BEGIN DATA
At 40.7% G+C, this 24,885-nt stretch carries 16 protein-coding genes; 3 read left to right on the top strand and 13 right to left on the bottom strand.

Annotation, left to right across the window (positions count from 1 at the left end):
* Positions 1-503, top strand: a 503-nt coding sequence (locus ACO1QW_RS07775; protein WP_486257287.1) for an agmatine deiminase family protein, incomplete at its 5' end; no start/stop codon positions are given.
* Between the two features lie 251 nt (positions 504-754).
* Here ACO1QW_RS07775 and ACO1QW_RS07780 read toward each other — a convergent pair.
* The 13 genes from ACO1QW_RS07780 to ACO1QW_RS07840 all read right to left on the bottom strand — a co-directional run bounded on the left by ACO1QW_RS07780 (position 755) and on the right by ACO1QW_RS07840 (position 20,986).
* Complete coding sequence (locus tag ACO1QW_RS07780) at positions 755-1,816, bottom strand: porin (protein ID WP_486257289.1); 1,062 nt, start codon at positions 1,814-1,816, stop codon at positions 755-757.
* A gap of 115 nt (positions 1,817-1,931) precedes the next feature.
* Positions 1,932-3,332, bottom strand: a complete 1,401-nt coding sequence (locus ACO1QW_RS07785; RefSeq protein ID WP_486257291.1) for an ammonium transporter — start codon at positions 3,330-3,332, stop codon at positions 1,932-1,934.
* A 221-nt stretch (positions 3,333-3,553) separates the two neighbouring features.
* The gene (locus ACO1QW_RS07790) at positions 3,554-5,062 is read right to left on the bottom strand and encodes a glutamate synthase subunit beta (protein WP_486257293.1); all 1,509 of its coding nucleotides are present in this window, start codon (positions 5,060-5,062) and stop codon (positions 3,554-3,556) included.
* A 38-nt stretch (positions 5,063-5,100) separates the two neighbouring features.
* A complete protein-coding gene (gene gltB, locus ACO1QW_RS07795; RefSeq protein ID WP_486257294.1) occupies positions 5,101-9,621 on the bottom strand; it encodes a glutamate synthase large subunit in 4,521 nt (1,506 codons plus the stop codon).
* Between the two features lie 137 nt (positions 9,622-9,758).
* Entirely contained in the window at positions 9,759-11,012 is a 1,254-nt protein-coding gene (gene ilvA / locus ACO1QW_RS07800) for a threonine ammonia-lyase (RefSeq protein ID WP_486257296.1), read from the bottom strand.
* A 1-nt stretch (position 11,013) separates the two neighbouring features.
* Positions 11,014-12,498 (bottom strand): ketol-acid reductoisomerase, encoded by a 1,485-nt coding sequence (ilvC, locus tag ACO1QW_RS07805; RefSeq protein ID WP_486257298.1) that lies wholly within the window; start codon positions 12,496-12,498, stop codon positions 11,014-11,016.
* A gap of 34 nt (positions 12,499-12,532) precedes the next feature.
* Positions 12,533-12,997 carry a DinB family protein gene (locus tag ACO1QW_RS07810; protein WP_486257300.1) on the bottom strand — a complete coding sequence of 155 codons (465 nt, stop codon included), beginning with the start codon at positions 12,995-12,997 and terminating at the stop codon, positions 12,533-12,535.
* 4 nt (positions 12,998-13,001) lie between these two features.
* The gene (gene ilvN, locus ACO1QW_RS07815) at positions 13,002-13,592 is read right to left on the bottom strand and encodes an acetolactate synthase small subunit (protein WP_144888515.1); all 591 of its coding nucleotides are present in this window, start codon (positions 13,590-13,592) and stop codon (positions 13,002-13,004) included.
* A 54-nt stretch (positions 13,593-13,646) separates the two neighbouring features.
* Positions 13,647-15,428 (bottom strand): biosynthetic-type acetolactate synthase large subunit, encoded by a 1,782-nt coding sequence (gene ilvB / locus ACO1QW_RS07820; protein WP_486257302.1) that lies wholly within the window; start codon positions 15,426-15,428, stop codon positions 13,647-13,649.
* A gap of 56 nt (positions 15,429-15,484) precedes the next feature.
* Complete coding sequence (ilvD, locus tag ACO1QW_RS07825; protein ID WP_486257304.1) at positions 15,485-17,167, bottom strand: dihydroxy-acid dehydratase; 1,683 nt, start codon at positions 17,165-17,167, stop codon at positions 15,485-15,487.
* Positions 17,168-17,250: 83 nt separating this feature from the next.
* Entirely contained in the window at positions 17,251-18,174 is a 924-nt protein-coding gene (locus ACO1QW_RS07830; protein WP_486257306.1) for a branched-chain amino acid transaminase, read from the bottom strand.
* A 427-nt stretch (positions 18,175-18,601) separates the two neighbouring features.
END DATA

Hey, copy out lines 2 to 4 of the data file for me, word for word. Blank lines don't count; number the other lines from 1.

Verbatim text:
Annotation, left to right across the window (positions count from 1 at the left end):
* Positions 1-503, top strand: a 503-nt coding sequence (locus ACO1QW_RS07775; protein WP_486257287.1) for an agmatine deiminase family protein, incomplete at its 5' end; no start/stop codon positions are given.
* Between the two features lie 251 nt (positions 504-754).